"The image of a rabbi overseeing production and hand-slaughtering the animals — motivated by a deep religious commitment to the ritual purity of food — diminishes the unease many feel about eating food produced in large-scale industrial production."
Difference stems from water temperature
Regenstein and Lytton say the difference in the concentration of bacteria lies in the kosher method of feather removal. "Most poultry is placed in scalding water before plucking, but kosher poultry is dry plucked or soaked in very cold water due to restrictions prohibiting any form of cooking before the meat has been soaked and salted."
"That's a known weak spot," says a senior veterinarian who served in the past as the supervisor of slaughterhouses in Israel.
"Non-kosher poultry is placed in hot water and the bacteria die, and with kosher poultry the water has to be cold. There are ways to overcome this, like a strong flow of water or using very cold water to prevent the development of bacteria, but sometimes the bacteria remain in the chicken until it is cooked. We are aware of it in Israel, and that's why the water is taken care of very well," the veterinarian clarifies.
He adds that in Israel frequent examinations are conducted on the concentration of bacteria in slaughtered poultry.
Dr. Ari Zivotofsky of the Multidisciplinary Brain Research Center at Bar-Ilan University, who is a slaughterer himself, says the bacteria found in the American study are not the result of contamination, but exist naturally in the intestines of human beings and animals.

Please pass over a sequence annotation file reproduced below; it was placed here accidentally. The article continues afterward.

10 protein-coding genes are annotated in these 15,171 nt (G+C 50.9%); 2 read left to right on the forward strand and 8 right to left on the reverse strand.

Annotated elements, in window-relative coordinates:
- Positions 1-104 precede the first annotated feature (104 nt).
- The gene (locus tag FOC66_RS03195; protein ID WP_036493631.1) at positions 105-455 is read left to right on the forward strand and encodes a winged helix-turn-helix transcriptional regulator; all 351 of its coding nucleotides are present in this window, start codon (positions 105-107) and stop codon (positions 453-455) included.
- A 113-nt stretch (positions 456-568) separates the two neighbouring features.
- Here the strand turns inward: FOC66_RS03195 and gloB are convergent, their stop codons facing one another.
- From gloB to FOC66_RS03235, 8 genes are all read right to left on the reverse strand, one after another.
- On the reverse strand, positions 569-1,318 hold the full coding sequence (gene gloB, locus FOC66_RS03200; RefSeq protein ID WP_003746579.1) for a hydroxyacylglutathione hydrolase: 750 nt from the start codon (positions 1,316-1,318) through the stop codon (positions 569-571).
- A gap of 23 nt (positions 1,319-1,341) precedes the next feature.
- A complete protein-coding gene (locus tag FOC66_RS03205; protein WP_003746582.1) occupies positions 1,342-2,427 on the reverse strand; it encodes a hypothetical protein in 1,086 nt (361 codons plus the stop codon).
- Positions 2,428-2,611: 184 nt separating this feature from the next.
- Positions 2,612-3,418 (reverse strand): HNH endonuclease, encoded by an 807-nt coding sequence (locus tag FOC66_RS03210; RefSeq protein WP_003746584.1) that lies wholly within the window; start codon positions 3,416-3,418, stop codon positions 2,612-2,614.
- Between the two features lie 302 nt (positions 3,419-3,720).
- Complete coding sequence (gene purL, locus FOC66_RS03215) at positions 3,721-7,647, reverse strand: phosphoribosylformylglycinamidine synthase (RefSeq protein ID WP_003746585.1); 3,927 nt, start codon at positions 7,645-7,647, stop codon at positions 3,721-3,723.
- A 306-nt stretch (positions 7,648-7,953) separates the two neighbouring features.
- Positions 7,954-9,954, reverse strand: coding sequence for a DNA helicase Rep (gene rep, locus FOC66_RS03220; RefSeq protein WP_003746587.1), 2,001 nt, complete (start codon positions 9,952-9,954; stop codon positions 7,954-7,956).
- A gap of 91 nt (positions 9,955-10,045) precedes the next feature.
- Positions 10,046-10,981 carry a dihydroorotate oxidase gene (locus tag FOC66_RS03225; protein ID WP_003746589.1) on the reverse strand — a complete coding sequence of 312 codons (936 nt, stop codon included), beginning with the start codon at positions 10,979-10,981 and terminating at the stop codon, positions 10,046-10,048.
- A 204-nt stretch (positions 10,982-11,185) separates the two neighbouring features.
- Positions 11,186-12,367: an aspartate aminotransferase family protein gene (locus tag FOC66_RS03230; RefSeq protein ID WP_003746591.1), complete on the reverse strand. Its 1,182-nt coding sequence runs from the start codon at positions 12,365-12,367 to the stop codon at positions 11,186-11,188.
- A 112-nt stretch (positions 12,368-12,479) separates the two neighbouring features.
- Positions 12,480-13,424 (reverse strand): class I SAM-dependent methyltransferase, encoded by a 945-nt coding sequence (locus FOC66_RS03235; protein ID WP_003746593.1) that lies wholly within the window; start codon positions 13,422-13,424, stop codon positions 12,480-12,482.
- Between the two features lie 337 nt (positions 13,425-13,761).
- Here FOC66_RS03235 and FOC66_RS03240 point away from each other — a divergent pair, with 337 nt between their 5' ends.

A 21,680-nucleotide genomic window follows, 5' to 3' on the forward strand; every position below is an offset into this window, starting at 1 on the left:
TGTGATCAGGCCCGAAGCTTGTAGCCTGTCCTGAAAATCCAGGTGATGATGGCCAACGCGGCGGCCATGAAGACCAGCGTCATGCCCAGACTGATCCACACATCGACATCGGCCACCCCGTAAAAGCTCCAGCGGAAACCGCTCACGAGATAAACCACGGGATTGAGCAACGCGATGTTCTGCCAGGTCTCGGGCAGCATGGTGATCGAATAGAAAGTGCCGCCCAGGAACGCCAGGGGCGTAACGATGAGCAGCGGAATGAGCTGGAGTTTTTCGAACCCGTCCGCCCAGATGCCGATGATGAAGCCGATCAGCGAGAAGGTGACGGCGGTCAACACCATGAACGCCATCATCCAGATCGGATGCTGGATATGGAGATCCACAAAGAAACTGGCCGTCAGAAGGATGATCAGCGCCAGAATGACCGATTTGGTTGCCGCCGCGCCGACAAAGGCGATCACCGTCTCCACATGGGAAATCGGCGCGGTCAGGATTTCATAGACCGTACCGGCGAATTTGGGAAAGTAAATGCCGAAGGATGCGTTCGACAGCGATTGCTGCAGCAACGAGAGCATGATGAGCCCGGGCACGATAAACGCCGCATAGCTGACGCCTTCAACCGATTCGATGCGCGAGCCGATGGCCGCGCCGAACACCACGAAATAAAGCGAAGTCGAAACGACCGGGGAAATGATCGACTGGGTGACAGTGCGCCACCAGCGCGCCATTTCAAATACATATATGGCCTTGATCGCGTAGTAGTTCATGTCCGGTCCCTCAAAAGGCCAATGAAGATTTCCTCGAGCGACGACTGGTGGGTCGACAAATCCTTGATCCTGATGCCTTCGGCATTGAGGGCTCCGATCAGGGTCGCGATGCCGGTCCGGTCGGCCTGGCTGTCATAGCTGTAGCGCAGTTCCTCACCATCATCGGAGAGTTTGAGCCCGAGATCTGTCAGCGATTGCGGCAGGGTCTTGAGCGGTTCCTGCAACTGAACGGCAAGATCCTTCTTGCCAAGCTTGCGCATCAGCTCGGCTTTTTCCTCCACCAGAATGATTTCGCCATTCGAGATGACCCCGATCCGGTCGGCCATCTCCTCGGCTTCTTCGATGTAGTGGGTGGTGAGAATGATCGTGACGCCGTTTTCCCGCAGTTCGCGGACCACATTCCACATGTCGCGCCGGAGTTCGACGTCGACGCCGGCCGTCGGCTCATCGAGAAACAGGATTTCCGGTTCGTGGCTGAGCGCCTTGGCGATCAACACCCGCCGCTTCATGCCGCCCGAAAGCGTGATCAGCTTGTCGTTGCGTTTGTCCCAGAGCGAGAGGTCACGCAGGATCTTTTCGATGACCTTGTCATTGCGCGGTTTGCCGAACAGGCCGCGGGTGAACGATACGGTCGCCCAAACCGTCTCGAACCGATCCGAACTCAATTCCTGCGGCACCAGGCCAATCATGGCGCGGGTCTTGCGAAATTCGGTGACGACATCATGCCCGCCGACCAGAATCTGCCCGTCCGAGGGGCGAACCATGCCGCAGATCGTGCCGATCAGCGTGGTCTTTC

The cold water may be a possible explanation for the high concentrations of the bacteria, but in any case the findings cannot point to a risk to public health.
"Although (the researchers) took types of kosher poultry from different brands, it's possible that we are talking about chickens which came from one slaughterhouse or two. So I am not at all sure that this points to a general problem with kosher meat," says Dr. Zivotofsky.
"In addition, they checked the frequency of E. coli. E. coli is a problem in red meat, not in chicken. It's very rare to get infected with this bacterium from chicken. Salmonella is a much more common possibility, and so it is checked in eggs, but they didn't check that at all."
Better worry about salmonella
"In my humble opinion, the bacteria's presence in the chicken does not cause any damage," says Dr. Zivotofsky. "I'm not a microbiologist, but I'm not sure I have to be one to say this."
He says he has doubts over the way the study was conducted. "A 17-year-old boy collected the poultry, and it's unclear under what conditions. I'm not saying it's a fraud, everything could be okay, but something in this study's methodology bothers me."
In your opinion, doesn't the study have any practical significance for kosher meat consumers in the US?
"In my opinion, and my colleague Joe Regenstein has said the same, you can calm down. There is no room for concern. In any case, cooking removes all bacteria, and whoever eats raw chicken had better worry about salmonella."
And what do you think about the situation in Israel?
"In Israel the supervision is much tighter, and I'm saying that as someone who is familiar with the system. I didn't even know that polio is checked in the sewage system, and you see that is also checked routinely. Chickens are examined here all the time, and if there were E. coli, it would have been taken care of immediately."
The Israeli State Veterinary Services and Animal Health (VSAH) offered the following statement in response: "To this day no link has been proven between antibiotic-resistant strains of the E. coli bacteria in poultry and public health. The finding has no implications on public health and no conclusions should be made from it about the kosher slaughter in Israel."
The VSAH clarified, in addition, that Israel does not import any chicken from the United States.